Media has incredible power. A large part of this power is the power to stimulate interest in activities in both children and adults. For instance, if you watch a lot of shows where the characters dance, and admirably so, you might just get more interested in dancing youself. The same goes for pretty much any interest. Many of the children's shows out there do a really good job at inspiring interests (e.g. dancing, gymnastics, singing, playing, toys and similar, reading, imagination, rescuing animals, pets, horses, horse performances, being a hero, helping others, being a good person, fashion, designing things, socializing, parties, decorating, being a good friend, making friends, showing love, combat sports, being kind, sacrificing to help others, loyalty, art, computer programming, mechanics, engineering, troubleshooting, babysitting, environmentalism, cooking, gardening, acting, writing, healing / being a doctor, etc.)
I exhort media authors to use this to enrich the world, by inspiring new, good hobbies and interests in consumers of their content.
You'll notice that I listed several virtues in my examples above. However, not only do I exhort you to inspire virtues in consumers, I also exhort you to use virtues to improve the enjoyment, impact, and quality of the media, as well as to leave the consumer feeling good. For instance, shows with the virtue of love in them (from the characters) tend to be more interesting, heart-warming, emotional, impacting, and memorable than similar shows that don't. They also help to inspire these virtues in the listeners, given admirable traits in those who use them (granted, virtues are admirable traits in and of themselves).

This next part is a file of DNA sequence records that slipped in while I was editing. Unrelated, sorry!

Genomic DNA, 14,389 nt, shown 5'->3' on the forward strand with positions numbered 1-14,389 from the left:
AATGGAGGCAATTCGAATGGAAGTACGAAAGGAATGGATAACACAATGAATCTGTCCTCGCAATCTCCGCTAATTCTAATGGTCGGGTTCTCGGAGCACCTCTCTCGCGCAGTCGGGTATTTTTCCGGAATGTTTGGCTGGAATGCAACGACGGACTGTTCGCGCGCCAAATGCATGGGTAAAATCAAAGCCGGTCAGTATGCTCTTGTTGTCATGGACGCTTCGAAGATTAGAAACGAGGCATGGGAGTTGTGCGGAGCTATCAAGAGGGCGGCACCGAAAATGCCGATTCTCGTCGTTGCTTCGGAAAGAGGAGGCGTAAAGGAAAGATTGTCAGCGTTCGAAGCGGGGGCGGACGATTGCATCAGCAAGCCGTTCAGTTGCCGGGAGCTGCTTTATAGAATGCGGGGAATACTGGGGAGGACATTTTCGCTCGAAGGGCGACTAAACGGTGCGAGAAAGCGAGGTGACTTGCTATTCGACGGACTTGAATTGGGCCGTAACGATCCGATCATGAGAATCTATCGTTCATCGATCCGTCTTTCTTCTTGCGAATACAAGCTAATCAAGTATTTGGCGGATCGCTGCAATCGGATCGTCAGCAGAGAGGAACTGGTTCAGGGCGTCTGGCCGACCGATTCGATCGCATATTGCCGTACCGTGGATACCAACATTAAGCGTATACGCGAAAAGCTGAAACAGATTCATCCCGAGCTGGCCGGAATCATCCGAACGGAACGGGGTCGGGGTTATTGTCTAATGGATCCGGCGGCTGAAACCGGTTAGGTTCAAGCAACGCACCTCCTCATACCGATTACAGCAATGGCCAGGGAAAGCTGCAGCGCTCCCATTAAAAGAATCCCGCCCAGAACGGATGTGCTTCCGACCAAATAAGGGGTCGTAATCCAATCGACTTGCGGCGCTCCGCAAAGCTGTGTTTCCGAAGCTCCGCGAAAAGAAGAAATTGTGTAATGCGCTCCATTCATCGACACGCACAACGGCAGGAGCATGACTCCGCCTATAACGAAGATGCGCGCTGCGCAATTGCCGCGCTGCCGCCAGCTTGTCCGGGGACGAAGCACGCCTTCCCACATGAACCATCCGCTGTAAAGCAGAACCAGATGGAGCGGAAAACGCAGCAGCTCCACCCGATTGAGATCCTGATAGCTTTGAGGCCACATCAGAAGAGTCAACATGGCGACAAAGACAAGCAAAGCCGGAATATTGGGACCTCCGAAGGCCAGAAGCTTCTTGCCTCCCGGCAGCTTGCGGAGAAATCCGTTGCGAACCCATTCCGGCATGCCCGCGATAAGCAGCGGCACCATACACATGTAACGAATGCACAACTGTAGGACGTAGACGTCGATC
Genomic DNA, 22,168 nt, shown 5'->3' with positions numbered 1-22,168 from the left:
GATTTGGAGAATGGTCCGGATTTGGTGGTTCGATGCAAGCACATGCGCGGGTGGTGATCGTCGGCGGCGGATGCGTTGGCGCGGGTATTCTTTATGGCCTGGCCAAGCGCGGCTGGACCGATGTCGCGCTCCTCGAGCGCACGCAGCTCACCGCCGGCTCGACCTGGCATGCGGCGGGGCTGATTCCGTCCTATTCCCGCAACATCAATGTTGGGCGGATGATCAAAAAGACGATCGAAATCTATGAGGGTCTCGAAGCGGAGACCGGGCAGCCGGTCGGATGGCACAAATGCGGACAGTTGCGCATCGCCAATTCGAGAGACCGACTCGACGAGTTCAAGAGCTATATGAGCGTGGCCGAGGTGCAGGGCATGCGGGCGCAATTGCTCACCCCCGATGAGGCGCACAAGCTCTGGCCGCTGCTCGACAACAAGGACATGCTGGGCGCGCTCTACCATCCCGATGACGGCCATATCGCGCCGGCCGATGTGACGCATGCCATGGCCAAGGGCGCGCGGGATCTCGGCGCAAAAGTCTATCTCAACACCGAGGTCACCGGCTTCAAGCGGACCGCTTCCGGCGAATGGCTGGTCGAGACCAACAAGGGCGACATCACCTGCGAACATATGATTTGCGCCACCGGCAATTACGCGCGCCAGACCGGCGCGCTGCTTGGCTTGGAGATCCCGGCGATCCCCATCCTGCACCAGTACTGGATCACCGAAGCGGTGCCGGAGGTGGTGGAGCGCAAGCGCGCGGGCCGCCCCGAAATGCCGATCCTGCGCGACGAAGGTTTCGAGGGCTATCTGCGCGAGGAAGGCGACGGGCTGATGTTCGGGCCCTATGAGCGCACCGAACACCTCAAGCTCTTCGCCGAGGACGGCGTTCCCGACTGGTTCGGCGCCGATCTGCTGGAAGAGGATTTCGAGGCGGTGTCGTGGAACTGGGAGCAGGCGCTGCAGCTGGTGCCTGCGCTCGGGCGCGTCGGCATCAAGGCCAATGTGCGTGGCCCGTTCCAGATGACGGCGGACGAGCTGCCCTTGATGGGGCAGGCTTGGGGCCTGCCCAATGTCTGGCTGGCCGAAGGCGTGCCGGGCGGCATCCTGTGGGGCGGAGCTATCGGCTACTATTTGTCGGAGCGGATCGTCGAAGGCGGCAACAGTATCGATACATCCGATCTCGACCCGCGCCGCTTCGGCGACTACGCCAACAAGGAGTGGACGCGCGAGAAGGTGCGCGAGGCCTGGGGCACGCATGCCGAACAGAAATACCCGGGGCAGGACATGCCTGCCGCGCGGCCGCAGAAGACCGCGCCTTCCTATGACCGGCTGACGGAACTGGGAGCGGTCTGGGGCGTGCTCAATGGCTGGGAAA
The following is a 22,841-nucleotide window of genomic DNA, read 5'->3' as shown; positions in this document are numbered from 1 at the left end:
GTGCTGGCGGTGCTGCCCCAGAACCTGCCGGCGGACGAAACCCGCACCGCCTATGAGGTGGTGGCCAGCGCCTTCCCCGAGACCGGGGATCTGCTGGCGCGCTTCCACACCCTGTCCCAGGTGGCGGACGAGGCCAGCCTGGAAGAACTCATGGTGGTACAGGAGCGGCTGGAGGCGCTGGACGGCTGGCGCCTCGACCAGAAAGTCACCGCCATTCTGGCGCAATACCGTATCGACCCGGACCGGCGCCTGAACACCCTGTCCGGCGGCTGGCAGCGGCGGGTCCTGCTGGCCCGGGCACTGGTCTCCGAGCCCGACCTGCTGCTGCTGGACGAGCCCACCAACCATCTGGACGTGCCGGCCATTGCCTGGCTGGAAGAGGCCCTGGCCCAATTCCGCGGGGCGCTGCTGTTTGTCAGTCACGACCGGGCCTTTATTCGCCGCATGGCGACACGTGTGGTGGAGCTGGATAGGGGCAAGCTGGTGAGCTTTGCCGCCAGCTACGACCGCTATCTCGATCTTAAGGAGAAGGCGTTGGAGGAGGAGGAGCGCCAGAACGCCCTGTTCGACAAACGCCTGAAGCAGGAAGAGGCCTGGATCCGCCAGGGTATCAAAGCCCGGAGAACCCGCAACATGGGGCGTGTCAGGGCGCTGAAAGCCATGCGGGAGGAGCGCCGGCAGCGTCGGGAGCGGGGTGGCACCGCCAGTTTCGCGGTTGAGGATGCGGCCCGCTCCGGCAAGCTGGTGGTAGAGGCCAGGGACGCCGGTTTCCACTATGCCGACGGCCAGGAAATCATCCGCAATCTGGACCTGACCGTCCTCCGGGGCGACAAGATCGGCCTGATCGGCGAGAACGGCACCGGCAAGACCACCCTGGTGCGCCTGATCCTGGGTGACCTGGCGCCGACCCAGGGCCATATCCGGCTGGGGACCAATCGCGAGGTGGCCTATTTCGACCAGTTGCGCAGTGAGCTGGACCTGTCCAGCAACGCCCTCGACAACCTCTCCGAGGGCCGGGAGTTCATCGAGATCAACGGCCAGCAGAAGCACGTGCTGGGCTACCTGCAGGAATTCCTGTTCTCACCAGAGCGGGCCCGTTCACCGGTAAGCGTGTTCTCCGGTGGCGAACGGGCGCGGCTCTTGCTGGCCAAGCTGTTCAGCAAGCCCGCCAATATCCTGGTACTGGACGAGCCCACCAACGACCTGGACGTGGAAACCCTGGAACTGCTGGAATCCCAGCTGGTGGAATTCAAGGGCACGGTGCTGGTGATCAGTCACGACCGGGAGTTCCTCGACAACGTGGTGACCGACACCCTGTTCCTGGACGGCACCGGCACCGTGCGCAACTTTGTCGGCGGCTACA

Consider these virtues:
* Willingness to learn
* Work ethic
* Romantic love (yes, I consider that a virtue, too, although in a young children's work, you may want to showcase it with the adults, such as parents, rather than the young characters; but this suggestion isn't particularly for children's things)
* Problem solving
* Puzzle solving
* Lack of complaining
* Beauty (beauty, as a virtue need not be physical, although it can be, in more ways than can be captured in a photograph)
* Learning / education
* Understanding (others, the planet, animals, nature, science, cuktures, organizations, etc.)
* Expressing virtue where you could have or would have used a vice
* Using what people offer you (instead of habitually declining in search of something better; this is virtuous in that it allows others to be of service, shows love to them, helps them feel valued, and allows you to realize that the grass is green enough right where you are, and that searching for greener pastures sometimes just wastes time that you could be using to actually do something productive, even if you think you could come up with something better)
* Grace (helping others with love and care for them despite their weaknesses, and despite how undeserving they are)
… and so on.